Root canal treatment is a dental procedure used to treat infection at the centre of a tooth. It is also known as ‘’endodontics’’.

The infection is caused by bacteria that live in the mouth and invade the tooth. It can happen after damage to teeth, tooth decay, leaky fillings.

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At the beginning of the treatment you will be given local anaesthetic.

Then the bacteria need to be removed for the infection in the root canal to be treated.

After the bacteria have been removed, the root canal will be filled and the tooth sealed with filling or crown.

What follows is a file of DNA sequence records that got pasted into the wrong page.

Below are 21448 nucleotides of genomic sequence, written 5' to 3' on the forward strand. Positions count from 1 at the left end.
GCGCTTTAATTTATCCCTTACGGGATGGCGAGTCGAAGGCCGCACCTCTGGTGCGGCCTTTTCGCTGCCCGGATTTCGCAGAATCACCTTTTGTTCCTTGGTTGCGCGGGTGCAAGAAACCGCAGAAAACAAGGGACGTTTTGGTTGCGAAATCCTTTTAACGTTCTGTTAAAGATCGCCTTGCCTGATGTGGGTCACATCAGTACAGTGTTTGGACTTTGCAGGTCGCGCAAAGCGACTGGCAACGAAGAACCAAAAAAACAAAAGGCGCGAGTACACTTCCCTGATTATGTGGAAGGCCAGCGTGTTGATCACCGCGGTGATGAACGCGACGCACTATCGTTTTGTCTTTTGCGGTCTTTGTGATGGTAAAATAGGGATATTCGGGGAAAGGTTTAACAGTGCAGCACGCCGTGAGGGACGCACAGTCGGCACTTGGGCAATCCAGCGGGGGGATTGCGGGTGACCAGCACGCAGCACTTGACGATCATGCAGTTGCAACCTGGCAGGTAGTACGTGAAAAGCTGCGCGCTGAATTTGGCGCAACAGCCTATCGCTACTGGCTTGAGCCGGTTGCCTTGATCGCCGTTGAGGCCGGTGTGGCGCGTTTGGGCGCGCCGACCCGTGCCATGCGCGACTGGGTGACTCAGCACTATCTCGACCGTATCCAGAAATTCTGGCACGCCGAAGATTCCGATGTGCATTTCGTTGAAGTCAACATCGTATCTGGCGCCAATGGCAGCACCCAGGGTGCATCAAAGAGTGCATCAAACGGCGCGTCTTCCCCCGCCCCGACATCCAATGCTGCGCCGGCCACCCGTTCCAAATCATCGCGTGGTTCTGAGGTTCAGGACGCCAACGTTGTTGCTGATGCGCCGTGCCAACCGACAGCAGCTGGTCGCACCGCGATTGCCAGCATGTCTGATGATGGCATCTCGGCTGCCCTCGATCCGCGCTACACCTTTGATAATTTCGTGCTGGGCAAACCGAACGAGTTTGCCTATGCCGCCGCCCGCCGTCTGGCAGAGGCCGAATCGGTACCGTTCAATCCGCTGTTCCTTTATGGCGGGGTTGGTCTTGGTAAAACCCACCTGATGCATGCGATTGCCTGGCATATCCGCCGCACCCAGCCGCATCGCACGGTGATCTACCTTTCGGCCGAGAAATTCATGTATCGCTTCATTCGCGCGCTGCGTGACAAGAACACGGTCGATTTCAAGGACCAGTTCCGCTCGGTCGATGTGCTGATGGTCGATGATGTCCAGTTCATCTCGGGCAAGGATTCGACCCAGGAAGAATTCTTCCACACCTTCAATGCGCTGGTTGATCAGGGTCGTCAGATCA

The inflamed tissue at the end of the tooth will heal naturally.

A tooth can survive for up to 10 years after root canal treatment.

However, sometimes the tooth cannot be saved with a treatment and a surgical procedure needs to be carried out and this is called Apicoectomy.

Apicoectomy is a procedure where the dentist opens the gum tissue near the tooth, to see the underlying bone and to remove any inflamed or infected tissue.

A small filling may be placed to seal the end of the root canal, and a few stiches are placed to help the tissue heal properly.

Over a period of months, the bone heals around the end of the root.